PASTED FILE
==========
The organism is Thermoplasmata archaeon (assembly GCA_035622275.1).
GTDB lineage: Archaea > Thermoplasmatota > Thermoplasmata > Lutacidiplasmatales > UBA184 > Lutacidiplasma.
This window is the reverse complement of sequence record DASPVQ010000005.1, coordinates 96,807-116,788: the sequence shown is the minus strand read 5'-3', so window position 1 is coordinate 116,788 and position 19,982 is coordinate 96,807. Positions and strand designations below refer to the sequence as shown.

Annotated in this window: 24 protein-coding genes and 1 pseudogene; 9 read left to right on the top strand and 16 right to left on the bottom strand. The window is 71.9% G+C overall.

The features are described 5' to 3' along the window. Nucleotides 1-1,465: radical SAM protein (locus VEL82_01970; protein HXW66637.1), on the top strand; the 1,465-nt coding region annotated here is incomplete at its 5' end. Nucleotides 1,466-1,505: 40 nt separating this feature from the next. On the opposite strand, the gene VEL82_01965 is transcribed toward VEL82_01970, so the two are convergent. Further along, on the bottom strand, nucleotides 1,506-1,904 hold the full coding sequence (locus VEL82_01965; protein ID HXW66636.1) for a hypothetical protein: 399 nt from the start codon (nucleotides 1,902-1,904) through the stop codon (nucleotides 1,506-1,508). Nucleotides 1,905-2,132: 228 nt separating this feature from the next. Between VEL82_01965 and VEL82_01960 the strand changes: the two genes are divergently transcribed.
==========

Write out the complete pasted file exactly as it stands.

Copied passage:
The organism is Thermoplasmata archaeon (assembly GCA_035622275.1).
GTDB lineage: Archaea > Thermoplasmatota > Thermoplasmata > Lutacidiplasmatales > UBA184 > Lutacidiplasma.
This window is the reverse complement of sequence record DASPVQ010000005.1, coordinates 96,807-116,788: the sequence shown is the minus strand read 5'-3', so window position 1 is coordinate 116,788 and position 19,982 is coordinate 96,807. Positions and strand designations below refer to the sequence as shown.

Annotated in this window: 24 protein-coding genes and 1 pseudogene; 9 read left to right on the top strand and 16 right to left on the bottom strand. The window is 71.9% G+C overall.

The features are described 5' to 3' along the window. Nucleotides 1-1,465: radical SAM protein (locus VEL82_01970; protein HXW66637.1), on the top strand; the 1,465-nt coding region annotated here is incomplete at its 5' end. Nucleotides 1,466-1,505: 40 nt separating this feature from the next. On the opposite strand, the gene VEL82_01965 is transcribed toward VEL82_01970, so the two are convergent. Further along, on the bottom strand, nucleotides 1,506-1,904 hold the full coding sequence (locus VEL82_01965; protein ID HXW66636.1) for a hypothetical protein: 399 nt from the start codon (nucleotides 1,902-1,904) through the stop codon (nucleotides 1,506-1,508). Nucleotides 1,905-2,132: 228 nt separating this feature from the next. Between VEL82_01965 and VEL82_01960 the strand changes: the two genes are divergently transcribed.